Insider's Take: Panthers v. Bucs

The Carolina Panthers have stumbled out of the gates at 0-2 and may have a new look when they return to Bank of America Stadium Sunday to host the Cincinnati Bengals. We analyze what worked, what didn't and what's next after a sloppy effort against the division rival Tampa Bay Buccaneers.

What Worked

--The running back trio of DeAngelo Williams, Jonathan Stewart and Mike Goodson combined to carry 30 times for 117 yards. Stewart was the most efficient of the three, averaging over 5.3 yards on his eight attempts. Williams (two catches) and Goodson (three catches) also combined for 53 yards through the air.

--While it looks like Brett Favre could have used some reps in training camp, it is clear that's not the case for Steve Smith. The Pro Bowl receiver scored Carolina's lone TD for the second straight week, this time striking from 37 yards out on fourth-and-4. Smith finished with a team-high three catches for 66 yards.

--Carolina still doesn't have a legitimate No. 2 receiver, but it's clear who the team's No. 2 pass catcher is: Dante Rosario. The fourth-year tight end caught three passes for 47 yards against the Buccaneers, including a 26-yard grab on the Panthers' lone scoring drive.

--The run defense was on-point. The Buccaneers finished with 95 net yards rushing, but 43 of those yards came on scrambles by Josh Freeman. RB Cadillac Williams was limited to 27 carries and 51 yards (1.88 ypc). Starting linebackers Jon Beason, James Anderson and Dan Connor combined for 25 tackles in an active outing.

What Didn't

--Matt Moore may have played his way out of the starting position. He completed just six of 16 passes (37.5 percent) and turned the ball over twice. He struggles to read defenses and deliver accurate throws, a bad combination that has bogged down the offense. Jimmy Clausen has provided a spark while coming off the bench in each of the last two games; he may not have to wait so long for his next opportunity.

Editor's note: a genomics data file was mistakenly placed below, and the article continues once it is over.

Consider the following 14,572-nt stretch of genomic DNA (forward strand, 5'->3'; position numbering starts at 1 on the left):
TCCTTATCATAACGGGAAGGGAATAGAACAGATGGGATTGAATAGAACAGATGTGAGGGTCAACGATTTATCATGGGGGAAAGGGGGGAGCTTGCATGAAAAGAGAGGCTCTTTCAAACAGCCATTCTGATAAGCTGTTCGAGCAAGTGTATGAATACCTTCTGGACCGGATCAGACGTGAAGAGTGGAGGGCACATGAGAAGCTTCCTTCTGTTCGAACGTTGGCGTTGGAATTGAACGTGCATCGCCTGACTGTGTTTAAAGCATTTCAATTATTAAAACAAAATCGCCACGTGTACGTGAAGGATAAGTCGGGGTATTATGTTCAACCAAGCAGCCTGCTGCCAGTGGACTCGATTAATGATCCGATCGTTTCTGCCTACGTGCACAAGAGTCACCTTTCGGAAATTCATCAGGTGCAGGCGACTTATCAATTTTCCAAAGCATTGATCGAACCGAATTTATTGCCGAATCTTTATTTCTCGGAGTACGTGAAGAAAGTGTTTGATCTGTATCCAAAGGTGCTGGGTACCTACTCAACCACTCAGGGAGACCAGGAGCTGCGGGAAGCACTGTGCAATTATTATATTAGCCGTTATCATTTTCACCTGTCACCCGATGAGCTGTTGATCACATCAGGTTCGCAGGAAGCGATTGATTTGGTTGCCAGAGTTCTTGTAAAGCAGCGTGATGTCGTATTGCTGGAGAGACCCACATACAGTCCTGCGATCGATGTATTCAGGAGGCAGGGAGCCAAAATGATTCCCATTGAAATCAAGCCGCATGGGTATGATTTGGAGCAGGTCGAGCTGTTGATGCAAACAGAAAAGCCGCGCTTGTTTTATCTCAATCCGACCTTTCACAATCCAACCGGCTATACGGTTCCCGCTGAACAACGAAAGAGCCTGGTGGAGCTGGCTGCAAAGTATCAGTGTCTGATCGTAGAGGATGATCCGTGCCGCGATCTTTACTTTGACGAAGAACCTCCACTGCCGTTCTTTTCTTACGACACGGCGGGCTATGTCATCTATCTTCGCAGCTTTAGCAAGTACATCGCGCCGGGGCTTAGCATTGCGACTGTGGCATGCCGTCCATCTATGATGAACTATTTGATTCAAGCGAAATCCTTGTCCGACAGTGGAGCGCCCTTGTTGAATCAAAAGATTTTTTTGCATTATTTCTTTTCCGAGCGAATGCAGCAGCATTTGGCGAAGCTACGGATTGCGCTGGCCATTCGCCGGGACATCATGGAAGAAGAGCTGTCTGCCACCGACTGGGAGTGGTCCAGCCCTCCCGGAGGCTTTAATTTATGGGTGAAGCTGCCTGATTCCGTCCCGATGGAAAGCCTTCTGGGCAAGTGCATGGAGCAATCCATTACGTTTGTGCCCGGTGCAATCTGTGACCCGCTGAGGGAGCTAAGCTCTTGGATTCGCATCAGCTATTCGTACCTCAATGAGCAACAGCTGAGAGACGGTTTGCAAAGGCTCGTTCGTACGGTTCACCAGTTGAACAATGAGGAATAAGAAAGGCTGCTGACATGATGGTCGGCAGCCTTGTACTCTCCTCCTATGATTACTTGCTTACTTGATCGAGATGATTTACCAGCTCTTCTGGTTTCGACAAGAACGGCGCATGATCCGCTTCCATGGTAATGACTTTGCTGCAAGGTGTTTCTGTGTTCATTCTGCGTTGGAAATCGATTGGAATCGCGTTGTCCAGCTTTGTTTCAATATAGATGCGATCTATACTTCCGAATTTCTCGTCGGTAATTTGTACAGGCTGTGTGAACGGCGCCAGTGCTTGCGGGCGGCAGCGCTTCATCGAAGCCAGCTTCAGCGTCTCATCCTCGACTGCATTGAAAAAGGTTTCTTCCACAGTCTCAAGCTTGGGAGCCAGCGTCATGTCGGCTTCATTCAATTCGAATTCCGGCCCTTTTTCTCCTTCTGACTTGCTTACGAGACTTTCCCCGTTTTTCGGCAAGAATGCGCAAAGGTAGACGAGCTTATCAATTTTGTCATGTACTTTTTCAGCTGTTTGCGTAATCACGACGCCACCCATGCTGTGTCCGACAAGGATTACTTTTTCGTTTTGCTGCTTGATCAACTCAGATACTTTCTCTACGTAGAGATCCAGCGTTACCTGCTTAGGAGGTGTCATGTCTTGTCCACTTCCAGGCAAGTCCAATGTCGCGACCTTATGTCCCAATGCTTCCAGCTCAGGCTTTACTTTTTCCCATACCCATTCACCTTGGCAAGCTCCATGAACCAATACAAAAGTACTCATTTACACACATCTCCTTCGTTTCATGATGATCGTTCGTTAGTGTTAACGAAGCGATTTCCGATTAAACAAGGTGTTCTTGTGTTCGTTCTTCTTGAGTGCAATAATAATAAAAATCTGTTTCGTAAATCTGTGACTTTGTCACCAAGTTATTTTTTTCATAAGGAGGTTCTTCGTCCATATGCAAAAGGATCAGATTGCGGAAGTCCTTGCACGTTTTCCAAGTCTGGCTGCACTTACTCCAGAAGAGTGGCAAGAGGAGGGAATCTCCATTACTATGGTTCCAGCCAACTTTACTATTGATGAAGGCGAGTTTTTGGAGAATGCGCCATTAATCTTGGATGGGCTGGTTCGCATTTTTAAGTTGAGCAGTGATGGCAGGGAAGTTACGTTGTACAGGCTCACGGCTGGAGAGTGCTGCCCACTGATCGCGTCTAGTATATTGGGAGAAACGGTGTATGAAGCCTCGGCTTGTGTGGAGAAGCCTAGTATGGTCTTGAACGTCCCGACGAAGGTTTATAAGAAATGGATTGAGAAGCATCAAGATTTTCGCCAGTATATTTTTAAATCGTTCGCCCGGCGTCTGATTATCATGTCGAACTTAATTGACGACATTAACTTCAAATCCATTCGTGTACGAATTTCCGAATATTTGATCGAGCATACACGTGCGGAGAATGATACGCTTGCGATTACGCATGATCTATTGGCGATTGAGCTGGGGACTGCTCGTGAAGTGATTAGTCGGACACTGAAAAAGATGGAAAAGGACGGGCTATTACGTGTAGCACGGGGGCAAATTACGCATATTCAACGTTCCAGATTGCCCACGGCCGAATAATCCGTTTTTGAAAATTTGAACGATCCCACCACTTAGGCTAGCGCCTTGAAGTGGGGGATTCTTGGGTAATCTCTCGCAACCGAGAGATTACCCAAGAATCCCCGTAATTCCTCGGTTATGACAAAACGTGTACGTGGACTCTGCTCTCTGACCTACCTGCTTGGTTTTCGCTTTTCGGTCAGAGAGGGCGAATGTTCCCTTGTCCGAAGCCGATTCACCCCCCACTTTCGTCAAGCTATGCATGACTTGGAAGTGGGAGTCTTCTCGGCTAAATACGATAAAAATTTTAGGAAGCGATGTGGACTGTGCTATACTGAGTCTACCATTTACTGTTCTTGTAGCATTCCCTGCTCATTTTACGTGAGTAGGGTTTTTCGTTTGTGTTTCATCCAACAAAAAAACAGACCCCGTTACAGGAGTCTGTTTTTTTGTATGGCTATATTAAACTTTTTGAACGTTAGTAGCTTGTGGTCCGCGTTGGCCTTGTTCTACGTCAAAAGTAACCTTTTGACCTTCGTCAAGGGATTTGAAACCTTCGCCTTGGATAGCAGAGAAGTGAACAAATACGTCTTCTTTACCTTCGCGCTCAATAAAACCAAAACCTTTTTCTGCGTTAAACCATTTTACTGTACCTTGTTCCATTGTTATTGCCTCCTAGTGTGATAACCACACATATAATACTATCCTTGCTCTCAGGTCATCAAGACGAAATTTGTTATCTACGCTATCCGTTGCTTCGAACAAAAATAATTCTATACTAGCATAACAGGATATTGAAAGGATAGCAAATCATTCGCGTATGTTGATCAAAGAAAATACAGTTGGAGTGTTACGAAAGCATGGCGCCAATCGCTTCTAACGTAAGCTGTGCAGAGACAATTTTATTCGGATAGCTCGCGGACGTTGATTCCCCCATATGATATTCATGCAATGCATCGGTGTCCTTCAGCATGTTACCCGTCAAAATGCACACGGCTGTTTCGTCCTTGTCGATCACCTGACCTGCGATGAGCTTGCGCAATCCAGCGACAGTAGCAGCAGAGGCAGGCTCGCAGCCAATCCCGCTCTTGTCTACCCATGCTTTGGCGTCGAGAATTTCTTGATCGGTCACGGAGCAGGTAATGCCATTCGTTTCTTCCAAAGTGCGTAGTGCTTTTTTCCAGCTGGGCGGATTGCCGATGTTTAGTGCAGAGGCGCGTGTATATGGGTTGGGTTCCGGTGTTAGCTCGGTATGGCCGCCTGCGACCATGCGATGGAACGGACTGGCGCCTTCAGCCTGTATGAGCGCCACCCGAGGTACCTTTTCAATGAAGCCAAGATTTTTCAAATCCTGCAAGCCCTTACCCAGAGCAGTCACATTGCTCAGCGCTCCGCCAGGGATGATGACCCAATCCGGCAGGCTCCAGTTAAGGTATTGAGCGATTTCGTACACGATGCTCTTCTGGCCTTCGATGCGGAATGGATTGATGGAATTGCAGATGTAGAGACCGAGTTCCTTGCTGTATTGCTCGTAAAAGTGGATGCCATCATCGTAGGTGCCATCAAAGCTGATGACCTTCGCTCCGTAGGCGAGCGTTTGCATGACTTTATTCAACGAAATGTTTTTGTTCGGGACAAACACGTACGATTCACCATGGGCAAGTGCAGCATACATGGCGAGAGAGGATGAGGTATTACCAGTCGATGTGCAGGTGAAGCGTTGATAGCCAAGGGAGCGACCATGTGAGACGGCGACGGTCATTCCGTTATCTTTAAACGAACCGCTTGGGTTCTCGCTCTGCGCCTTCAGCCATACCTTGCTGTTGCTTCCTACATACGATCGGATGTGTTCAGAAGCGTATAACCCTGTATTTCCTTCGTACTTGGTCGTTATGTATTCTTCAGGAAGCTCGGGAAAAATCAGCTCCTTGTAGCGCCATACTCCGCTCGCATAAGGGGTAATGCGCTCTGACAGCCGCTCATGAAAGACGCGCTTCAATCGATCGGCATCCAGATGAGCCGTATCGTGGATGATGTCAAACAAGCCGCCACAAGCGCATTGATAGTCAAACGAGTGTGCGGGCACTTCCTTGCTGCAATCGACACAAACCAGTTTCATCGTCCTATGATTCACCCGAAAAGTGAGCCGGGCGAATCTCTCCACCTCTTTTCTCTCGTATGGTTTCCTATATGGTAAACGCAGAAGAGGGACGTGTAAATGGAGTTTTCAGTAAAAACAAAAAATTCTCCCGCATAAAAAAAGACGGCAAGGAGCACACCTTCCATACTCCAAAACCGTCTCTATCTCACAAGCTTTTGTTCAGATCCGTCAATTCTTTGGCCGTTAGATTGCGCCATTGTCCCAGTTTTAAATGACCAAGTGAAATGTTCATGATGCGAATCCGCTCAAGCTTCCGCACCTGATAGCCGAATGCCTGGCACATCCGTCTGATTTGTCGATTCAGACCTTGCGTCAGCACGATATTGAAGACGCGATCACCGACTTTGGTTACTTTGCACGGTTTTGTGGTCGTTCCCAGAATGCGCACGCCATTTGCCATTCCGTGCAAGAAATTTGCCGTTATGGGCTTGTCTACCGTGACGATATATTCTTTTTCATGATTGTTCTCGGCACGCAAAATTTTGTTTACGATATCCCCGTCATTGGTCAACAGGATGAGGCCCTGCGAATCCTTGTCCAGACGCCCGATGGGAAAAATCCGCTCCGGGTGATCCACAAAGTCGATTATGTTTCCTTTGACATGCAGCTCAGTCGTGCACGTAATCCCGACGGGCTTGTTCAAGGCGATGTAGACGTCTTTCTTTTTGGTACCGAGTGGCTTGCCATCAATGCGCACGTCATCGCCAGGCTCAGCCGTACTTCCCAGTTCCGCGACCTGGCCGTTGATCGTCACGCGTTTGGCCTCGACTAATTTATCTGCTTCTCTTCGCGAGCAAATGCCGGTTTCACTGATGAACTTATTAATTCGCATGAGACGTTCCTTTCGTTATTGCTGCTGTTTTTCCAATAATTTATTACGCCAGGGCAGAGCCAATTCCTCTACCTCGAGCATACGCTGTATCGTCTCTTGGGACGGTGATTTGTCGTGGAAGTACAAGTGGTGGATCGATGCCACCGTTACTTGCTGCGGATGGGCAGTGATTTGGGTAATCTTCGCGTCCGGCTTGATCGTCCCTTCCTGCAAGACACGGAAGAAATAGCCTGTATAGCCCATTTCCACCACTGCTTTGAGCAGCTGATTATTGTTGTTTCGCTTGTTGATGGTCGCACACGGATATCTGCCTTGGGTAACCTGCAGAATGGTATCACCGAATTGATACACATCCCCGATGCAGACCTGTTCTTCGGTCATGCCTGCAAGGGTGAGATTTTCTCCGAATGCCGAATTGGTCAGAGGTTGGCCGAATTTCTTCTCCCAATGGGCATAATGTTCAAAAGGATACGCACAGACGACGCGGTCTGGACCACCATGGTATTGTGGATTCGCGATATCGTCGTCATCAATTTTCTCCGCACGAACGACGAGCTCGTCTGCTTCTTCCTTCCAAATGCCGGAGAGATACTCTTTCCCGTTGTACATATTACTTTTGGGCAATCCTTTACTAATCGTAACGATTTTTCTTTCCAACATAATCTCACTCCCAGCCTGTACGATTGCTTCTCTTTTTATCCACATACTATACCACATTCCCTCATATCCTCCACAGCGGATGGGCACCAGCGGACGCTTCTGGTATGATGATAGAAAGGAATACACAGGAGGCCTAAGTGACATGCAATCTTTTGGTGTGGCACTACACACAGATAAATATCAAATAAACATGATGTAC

--The play-calling of Jeff Davidson was cripplingly conservative. He called runs on most first downs, doing so 16 of 19 times through the first 50 minutes. The Panthers started both halves with the familiar formula: run, run, failed pass play, punt.

--Armanti Edwards was always considered a developmental project, but it's a bad sign he couldn't escape the inactive list even with Brandon LaFell and Charly Martin both injured. Carolina has so little faith in Edwards that it deactivated him in favor of Dwayne Jarrett, who is so deep in the doghouse that he's coming off the bench behind rookie sixth-round pick David Gettis. Gettis, by the way, was picked 109 spots after Edwards and did not cost the team a potential top-40 pick in next year's draft.

--Josh Freeman toyed with Carolina's defense, as the Panthers were unable to get off the field. The Buccaneers won the time-of-possession battle, which is an upset in itself given Carolina's ground-and-pound approach. On Tampa Bay's two TD drives, the Bucs converted third downs of 10, 11 and 17 yards.

What's Next

The Panthers prepare for a dose of reality -- reality TV, that is -- as they host the Cincinnati Bengals (1-1). The Bengals come in with offensive issues of their own (has anyone else noticed Carson Palmer hasn't been an elite QB since 2007?) but still figure to give the Panthers all they can handle.

Cincinnati's defense is one of the best in the league, led by outstanding cornerbacks Johnathan Joseph and Leon Hall. If this really is Jimmy Clausen's first start as a pro, he'll be in for a stern test.

What did you take away from Sunday's loss? Sound off inside the message boards.

Michael Lombardo is a member of the Pro Football Writers of America and also a long-time contributor to the network. His analysis has been published by the NFL Network, Fox Sports and MySpace Sports. You can see more of his updates by following him on Twitter.

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